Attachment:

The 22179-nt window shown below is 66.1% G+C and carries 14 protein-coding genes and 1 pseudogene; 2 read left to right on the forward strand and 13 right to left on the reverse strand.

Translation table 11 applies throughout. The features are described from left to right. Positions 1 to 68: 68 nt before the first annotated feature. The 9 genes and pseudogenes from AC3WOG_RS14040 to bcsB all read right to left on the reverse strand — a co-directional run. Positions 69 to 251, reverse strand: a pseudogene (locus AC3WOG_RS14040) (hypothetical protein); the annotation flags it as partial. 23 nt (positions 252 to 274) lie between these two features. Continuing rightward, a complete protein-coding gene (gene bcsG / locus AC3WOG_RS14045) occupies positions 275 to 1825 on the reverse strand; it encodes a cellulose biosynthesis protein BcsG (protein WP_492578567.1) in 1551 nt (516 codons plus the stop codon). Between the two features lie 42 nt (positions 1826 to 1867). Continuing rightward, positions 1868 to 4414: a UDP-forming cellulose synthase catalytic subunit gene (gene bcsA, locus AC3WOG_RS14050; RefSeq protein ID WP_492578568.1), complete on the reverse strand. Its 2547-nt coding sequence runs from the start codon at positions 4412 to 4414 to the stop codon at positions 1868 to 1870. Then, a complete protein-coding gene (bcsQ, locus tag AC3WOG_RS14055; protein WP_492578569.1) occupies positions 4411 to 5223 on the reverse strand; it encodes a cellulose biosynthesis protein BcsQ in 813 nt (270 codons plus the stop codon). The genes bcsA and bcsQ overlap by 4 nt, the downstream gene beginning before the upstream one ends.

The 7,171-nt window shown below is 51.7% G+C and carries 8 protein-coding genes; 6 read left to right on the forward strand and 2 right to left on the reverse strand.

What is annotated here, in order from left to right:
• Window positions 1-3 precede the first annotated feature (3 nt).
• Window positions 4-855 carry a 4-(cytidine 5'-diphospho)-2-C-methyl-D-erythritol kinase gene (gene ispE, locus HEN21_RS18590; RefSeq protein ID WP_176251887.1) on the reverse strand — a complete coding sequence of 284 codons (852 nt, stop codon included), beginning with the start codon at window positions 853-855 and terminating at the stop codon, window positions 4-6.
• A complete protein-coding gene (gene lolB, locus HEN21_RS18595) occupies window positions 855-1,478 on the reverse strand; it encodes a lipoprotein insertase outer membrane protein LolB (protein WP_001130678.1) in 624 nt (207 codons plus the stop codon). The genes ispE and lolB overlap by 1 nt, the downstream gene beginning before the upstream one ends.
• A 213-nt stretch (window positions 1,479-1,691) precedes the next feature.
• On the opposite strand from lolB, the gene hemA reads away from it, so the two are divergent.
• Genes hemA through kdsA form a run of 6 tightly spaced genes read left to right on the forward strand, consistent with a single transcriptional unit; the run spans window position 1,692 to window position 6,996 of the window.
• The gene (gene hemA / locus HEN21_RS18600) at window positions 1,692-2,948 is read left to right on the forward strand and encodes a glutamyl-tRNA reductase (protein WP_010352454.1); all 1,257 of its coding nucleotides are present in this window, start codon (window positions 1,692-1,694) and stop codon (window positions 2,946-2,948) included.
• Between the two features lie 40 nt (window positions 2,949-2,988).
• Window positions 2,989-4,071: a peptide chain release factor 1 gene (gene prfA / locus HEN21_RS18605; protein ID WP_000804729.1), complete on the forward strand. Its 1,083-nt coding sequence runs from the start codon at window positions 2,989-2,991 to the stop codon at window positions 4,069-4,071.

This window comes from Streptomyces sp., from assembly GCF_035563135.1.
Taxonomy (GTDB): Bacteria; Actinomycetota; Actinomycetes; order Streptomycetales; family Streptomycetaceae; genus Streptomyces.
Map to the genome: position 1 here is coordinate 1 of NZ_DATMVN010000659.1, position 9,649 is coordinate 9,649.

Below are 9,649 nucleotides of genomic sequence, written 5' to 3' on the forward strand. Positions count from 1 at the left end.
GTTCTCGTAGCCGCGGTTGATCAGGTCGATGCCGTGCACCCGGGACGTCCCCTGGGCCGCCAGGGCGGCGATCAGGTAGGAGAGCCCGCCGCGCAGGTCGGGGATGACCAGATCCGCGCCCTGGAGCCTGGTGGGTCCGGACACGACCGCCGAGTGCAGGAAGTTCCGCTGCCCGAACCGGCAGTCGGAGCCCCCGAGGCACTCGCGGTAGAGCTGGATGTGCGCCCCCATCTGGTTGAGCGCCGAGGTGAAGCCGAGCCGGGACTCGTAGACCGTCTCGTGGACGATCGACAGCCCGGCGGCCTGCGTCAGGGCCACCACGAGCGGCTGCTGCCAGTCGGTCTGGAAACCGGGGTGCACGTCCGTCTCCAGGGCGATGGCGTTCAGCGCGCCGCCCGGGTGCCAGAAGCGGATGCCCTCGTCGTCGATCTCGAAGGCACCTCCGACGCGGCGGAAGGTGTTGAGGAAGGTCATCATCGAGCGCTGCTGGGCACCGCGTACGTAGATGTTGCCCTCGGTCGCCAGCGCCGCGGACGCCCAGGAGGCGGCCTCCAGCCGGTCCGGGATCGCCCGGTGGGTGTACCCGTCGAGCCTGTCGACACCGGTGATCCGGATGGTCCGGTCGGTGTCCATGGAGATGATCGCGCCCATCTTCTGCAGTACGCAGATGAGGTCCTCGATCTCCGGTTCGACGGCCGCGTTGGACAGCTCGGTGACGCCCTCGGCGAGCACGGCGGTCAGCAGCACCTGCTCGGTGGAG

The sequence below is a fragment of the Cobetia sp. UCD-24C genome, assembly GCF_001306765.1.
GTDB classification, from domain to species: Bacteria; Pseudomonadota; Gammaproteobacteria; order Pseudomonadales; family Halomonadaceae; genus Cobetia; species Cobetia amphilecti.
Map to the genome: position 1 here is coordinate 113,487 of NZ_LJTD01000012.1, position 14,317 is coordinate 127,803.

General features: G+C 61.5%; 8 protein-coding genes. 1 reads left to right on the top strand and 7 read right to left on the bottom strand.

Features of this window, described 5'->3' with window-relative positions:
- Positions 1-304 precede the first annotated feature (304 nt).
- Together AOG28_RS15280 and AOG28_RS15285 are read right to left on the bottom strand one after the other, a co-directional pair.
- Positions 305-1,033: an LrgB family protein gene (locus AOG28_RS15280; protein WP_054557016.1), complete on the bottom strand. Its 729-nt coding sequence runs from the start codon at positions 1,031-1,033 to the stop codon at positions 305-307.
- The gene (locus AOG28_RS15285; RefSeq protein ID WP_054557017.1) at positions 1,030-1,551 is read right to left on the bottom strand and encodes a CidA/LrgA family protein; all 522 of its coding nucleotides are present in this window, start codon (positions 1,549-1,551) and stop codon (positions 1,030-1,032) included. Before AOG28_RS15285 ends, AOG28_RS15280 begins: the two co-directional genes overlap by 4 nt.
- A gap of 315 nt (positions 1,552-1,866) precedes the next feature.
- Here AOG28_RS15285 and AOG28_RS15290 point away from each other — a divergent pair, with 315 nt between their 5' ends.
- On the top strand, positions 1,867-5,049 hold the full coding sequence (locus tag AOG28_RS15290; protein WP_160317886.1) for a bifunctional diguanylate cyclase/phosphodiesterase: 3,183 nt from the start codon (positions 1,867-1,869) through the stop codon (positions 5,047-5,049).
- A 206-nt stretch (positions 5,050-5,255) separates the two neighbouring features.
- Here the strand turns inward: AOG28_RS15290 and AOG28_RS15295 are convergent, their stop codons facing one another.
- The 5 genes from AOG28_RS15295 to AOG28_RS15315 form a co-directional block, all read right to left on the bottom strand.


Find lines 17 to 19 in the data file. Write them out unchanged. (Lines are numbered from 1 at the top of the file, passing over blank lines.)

Below are 9,649 nucleotides of genomic sequence, written 5' to 3' on the forward strand. Positions count from 1 at the left end.
GTTCTCGTAGCCGCGGTTGATCAGGTCGATGCCGTGCACCCGGGACGTCCCCTGGGCCGCCAGGGCGGCGATCAGGTAGGAGAGCCCGCCGCGCAGGTCGGGGATGACCAGATCCGCGCCCTGGAGCCTGGTGGGTCCGGACACGACCGCCGAGTGCAGGAAGTTCCGCTGCCCGAACCGGCAGTCGGAGCCCCCGAGGCACTCGCGGTAGAGCTGGATGTGCGCCCCCATCTGGTTGAGCGCCGAGGTGAAGCCGAGCCGGGACTCGTAGACCGTCTCGTGGACGATCGACAGCCCGGCGGCCTGCGTCAGGGCCACCACGAGCGGCTGCTGCCAGTCGGTCTGGAAACCGGGGTGCACGTCCGTCTCCAGGGCGATGGCGTTCAGCGCGCCGCCCGGGTGCCAGAAGCGGATGCCCTCGTCGTCGATCTCGAAGGCACCTCCGACGCGGCGGAAGGTGTTGAGGAAGGTCATCATCGAGCGCTGCTGGGCACCGCGTACGTAGATGTTGCCCTCGGTCGCCAGCGCCGCGGACGCCCAGGAGGCGGCCTCCAGCCGGTCCGGGATCGCCCGGTGGGTGTACCCGTCGAGCCTGTCGACACCGGTGATCCGGATGGTCCGGTCGGTGTCCATGGAGATGATCGCGCCCATCTTCTGCAGTACGCAGATGAGGTCCTCGATCTCCGGTTCGACGGCCGCGTTGGACAGCTCGGTGACGCCCTCGGCGAGCACGGCGGTCAGCAGCACCTGCTCGGTGGAG

The sequence below is a fragment of the Cobetia sp. UCD-24C genome, assembly GCF_001306765.1.